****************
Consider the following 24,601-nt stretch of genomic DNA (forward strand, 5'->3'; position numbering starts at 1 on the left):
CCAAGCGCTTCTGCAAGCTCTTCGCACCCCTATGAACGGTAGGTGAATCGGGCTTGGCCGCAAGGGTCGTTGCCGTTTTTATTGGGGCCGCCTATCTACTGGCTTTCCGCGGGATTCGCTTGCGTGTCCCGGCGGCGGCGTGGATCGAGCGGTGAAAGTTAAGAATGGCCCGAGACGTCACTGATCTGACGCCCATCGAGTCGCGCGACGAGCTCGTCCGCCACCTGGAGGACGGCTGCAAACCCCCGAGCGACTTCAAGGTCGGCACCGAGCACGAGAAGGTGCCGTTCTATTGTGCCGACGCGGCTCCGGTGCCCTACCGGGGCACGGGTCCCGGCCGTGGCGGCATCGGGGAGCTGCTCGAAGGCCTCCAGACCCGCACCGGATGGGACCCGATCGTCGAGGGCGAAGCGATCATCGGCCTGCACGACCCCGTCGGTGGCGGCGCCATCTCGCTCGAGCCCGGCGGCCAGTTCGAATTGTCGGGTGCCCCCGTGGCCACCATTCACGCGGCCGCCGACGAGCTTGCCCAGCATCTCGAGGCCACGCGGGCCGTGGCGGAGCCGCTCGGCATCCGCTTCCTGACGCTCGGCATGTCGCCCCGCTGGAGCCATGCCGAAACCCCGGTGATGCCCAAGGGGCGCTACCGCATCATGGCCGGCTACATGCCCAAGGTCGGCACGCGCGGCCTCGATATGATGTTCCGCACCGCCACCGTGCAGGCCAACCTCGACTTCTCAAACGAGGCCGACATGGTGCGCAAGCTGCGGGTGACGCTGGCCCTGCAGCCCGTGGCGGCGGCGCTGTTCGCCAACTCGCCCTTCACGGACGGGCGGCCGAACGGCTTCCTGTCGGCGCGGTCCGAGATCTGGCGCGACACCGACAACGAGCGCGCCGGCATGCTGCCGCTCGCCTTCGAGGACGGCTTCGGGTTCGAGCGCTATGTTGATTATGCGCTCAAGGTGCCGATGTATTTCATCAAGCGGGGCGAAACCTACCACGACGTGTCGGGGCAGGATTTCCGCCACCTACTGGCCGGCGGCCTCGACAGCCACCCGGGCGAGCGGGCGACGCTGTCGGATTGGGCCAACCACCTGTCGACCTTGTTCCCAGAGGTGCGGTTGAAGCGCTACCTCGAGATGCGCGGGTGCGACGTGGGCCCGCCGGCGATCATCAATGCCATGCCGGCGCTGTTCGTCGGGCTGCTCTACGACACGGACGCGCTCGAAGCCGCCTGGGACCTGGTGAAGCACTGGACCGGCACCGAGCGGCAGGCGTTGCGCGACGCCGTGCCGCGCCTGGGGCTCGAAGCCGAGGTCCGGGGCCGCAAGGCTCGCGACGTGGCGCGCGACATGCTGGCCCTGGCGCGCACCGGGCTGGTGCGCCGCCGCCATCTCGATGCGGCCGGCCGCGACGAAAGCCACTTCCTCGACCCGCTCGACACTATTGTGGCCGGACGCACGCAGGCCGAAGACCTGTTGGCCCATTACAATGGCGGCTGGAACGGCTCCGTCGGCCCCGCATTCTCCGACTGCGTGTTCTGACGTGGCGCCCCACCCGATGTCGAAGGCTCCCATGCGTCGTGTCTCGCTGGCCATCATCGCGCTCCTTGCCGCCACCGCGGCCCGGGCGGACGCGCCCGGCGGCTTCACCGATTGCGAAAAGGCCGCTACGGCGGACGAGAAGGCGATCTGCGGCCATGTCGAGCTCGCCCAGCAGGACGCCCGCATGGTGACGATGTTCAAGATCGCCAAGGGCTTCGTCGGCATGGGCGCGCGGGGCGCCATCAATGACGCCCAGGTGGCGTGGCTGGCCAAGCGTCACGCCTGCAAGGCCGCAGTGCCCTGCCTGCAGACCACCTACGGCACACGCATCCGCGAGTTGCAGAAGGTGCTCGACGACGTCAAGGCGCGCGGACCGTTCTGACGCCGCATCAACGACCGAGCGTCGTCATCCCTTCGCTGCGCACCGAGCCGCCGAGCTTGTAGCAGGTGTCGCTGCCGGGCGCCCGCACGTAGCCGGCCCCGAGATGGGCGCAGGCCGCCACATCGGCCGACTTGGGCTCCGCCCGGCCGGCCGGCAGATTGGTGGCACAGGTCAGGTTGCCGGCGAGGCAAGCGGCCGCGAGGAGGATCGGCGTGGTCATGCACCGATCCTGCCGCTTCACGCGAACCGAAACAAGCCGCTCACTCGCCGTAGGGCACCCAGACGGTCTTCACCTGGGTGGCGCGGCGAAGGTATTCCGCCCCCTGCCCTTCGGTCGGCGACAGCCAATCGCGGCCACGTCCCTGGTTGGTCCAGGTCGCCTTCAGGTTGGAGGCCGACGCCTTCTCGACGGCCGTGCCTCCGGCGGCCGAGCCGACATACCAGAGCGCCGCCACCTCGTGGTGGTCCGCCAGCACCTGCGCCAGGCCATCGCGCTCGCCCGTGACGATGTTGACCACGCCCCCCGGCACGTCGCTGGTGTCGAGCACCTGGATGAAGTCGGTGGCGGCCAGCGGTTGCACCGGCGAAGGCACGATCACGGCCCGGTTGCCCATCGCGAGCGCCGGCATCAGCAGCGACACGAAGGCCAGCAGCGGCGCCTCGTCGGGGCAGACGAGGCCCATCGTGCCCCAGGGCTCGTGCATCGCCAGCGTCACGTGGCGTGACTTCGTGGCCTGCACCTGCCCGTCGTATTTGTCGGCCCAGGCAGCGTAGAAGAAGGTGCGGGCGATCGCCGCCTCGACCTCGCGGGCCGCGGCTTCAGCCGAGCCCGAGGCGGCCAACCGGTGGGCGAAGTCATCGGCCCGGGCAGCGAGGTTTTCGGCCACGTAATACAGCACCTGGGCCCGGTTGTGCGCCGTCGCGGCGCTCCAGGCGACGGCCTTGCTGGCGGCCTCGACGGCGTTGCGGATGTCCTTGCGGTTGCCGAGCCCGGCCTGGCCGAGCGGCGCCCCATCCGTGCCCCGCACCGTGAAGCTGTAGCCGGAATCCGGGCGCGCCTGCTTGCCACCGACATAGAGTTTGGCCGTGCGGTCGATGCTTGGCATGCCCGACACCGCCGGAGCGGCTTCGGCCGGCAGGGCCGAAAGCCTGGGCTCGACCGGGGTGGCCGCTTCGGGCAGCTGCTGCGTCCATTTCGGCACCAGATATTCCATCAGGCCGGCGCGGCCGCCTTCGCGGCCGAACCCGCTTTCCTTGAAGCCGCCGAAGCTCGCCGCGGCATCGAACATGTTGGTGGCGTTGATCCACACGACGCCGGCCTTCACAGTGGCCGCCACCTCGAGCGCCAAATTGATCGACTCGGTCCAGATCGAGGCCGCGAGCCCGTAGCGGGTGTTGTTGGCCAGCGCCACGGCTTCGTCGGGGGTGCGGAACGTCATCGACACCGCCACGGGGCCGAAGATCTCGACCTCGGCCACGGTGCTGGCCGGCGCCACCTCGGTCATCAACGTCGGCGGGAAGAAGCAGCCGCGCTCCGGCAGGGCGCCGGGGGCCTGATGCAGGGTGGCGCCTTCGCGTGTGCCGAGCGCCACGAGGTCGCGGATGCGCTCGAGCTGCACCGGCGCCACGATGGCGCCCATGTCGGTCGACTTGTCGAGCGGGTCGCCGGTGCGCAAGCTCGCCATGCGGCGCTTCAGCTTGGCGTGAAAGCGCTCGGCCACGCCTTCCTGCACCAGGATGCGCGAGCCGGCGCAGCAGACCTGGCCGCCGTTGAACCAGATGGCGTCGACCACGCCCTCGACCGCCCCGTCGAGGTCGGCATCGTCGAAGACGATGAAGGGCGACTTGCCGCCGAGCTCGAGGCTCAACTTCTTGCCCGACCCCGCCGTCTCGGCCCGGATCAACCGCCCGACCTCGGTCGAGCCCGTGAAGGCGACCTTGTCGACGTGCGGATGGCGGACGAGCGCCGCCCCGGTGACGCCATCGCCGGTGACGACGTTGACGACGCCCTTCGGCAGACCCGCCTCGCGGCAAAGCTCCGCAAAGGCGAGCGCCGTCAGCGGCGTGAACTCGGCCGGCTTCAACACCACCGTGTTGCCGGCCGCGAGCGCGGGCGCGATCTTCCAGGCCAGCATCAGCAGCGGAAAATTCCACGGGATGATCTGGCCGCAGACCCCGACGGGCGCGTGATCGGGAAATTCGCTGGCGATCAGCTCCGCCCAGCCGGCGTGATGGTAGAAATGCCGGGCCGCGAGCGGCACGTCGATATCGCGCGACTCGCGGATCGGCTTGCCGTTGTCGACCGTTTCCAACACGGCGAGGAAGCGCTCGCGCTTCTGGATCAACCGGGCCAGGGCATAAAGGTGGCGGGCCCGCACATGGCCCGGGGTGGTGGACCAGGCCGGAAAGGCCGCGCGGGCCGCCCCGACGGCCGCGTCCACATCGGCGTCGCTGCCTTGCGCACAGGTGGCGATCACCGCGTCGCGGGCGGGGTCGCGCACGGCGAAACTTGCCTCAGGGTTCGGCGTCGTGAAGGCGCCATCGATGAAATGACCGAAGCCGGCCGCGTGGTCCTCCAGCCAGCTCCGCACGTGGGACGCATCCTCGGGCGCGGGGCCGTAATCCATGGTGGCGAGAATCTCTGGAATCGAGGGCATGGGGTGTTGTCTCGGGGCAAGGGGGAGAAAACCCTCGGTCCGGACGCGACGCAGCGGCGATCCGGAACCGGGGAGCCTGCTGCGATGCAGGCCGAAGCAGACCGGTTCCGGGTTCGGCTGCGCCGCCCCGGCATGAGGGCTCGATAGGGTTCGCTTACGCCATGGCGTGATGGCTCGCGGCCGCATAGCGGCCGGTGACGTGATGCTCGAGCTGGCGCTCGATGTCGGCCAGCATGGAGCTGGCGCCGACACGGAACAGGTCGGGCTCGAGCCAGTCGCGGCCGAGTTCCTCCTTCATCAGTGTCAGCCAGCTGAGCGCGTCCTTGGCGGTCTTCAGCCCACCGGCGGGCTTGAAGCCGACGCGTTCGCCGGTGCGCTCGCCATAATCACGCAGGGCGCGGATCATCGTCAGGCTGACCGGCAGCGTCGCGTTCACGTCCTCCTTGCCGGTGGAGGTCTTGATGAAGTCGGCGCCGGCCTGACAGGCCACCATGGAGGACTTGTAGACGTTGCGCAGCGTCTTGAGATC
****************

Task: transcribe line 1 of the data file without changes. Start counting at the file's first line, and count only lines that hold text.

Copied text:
Consider the following 24,601-nt stretch of genomic DNA (forward strand, 5'->3'; position numbering starts at 1 on the left):